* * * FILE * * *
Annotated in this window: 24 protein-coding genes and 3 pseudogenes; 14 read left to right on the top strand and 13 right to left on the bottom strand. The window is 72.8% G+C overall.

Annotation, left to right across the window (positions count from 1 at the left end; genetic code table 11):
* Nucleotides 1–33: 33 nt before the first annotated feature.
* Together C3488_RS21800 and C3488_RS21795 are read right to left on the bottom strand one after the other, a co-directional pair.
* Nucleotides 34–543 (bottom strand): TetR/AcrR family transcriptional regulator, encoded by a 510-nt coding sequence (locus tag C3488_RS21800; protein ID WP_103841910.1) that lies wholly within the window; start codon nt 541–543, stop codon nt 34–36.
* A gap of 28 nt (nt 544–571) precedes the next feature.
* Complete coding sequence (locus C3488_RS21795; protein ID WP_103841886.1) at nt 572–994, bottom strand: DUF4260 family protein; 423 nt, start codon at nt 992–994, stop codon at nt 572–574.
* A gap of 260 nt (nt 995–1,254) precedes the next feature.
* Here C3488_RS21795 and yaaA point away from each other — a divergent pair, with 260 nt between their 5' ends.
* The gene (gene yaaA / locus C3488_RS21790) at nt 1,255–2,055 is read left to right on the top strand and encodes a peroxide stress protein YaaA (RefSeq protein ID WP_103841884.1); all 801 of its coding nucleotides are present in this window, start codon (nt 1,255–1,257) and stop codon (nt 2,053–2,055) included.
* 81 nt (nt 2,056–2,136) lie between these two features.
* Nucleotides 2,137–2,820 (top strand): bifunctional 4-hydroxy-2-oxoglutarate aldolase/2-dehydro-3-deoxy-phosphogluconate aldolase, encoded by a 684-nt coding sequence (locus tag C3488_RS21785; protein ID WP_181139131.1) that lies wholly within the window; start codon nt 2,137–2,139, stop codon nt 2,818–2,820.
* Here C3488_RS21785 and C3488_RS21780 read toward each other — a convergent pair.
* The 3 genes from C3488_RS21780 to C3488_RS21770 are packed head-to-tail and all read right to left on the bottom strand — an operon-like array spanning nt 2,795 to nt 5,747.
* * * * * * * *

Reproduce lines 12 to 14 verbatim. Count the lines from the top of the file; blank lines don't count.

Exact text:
* Nucleotides 2,137–2,820 (top strand): bifunctional 4-hydroxy-2-oxoglutarate aldolase/2-dehydro-3-deoxy-phosphogluconate aldolase, encoded by a 684-nt coding sequence (locus tag C3488_RS21785; protein ID WP_181139131.1) that lies wholly within the window; start codon nt 2,137–2,139, stop codon nt 2,818–2,820.
* Here C3488_RS21785 and C3488_RS21780 read toward each other — a convergent pair.
* The 3 genes from C3488_RS21780 to C3488_RS21770 are packed head-to-tail and all read right to left on the bottom strand — an operon-like array spanning nt 2,795 to nt 5,747.